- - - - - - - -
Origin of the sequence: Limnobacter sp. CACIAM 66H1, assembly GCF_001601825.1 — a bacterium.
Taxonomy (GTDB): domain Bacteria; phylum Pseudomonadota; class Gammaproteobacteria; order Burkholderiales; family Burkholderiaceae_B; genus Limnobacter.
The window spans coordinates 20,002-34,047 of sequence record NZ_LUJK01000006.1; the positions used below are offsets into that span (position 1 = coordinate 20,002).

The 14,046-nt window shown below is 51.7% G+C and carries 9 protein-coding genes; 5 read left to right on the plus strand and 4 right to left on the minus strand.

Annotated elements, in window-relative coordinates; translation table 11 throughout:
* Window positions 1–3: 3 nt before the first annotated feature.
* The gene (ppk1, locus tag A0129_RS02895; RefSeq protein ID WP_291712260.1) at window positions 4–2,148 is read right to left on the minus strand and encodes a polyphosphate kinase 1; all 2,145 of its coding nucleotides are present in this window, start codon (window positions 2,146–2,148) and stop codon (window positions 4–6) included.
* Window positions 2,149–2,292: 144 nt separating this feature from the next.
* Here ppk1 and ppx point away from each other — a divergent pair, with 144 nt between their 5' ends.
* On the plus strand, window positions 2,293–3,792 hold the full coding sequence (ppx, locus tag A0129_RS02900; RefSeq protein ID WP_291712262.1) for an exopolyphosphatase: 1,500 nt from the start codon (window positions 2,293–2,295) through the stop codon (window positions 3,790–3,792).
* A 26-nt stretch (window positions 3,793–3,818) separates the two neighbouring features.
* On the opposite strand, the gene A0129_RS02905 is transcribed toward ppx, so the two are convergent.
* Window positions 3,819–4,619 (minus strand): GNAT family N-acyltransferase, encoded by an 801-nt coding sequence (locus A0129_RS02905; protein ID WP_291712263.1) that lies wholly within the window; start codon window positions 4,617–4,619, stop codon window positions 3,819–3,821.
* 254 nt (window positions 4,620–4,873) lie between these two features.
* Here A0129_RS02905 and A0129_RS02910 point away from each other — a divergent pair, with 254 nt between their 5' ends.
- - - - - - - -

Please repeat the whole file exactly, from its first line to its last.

Origin of the sequence: Limnobacter sp. CACIAM 66H1, assembly GCF_001601825.1 — a bacterium.
Taxonomy (GTDB): domain Bacteria; phylum Pseudomonadota; class Gammaproteobacteria; order Burkholderiales; family Burkholderiaceae_B; genus Limnobacter.
The window spans coordinates 20,002-34,047 of sequence record NZ_LUJK01000006.1; the positions used below are offsets into that span (position 1 = coordinate 20,002).

The 14,046-nt window shown below is 51.7% G+C and carries 9 protein-coding genes; 5 read left to right on the plus strand and 4 right to left on the minus strand.

Annotated elements, in window-relative coordinates; translation table 11 throughout:
* Window positions 1–3: 3 nt before the first annotated feature.
* The gene (ppk1, locus tag A0129_RS02895; RefSeq protein ID WP_291712260.1) at window positions 4–2,148 is read right to left on the minus strand and encodes a polyphosphate kinase 1; all 2,145 of its coding nucleotides are present in this window, start codon (window positions 2,146–2,148) and stop codon (window positions 4–6) included.
* Window positions 2,149–2,292: 144 nt separating this feature from the next.
* Here ppk1 and ppx point away from each other — a divergent pair, with 144 nt between their 5' ends.
* On the plus strand, window positions 2,293–3,792 hold the full coding sequence (ppx, locus tag A0129_RS02900; RefSeq protein ID WP_291712262.1) for an exopolyphosphatase: 1,500 nt from the start codon (window positions 2,293–2,295) through the stop codon (window positions 3,790–3,792).
* A 26-nt stretch (window positions 3,793–3,818) separates the two neighbouring features.
* On the opposite strand, the gene A0129_RS02905 is transcribed toward ppx, so the two are convergent.
* Window positions 3,819–4,619 (minus strand): GNAT family N-acyltransferase, encoded by an 801-nt coding sequence (locus A0129_RS02905; protein ID WP_291712263.1) that lies wholly within the window; start codon window positions 4,617–4,619, stop codon window positions 3,819–3,821.
* 254 nt (window positions 4,620–4,873) lie between these two features.
* Here A0129_RS02905 and A0129_RS02910 point away from each other — a divergent pair, with 254 nt between their 5' ends.